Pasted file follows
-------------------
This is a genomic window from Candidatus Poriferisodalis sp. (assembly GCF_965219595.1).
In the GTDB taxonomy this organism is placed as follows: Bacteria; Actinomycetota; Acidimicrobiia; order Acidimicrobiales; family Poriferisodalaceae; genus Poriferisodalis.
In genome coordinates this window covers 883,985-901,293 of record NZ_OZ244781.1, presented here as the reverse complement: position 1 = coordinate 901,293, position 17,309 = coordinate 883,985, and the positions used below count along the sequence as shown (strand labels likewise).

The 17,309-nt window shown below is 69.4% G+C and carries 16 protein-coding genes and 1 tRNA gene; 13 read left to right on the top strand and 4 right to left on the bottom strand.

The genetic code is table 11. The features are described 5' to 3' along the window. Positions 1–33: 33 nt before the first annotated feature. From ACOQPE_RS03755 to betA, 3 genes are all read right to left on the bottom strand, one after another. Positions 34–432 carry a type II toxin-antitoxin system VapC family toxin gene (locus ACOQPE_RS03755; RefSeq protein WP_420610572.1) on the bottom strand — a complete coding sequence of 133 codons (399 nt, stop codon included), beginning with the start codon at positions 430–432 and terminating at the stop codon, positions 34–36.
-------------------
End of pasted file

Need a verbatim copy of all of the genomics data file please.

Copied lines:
This is a genomic window from Candidatus Poriferisodalis sp. (assembly GCF_965219595.1).
In the GTDB taxonomy this organism is placed as follows: Bacteria; Actinomycetota; Acidimicrobiia; order Acidimicrobiales; family Poriferisodalaceae; genus Poriferisodalis.
In genome coordinates this window covers 883,985-901,293 of record NZ_OZ244781.1, presented here as the reverse complement: position 1 = coordinate 901,293, position 17,309 = coordinate 883,985, and the positions used below count along the sequence as shown (strand labels likewise).

The 17,309-nt window shown below is 69.4% G+C and carries 16 protein-coding genes and 1 tRNA gene; 13 read left to right on the top strand and 4 right to left on the bottom strand.

The genetic code is table 11. The features are described 5' to 3' along the window. Positions 1–33: 33 nt before the first annotated feature. From ACOQPE_RS03755 to betA, 3 genes are all read right to left on the bottom strand, one after another. Positions 34–432 carry a type II toxin-antitoxin system VapC family toxin gene (locus ACOQPE_RS03755; RefSeq protein WP_420610572.1) on the bottom strand — a complete coding sequence of 133 codons (399 nt, stop codon included), beginning with the start codon at positions 430–432 and terminating at the stop codon, positions 34–36.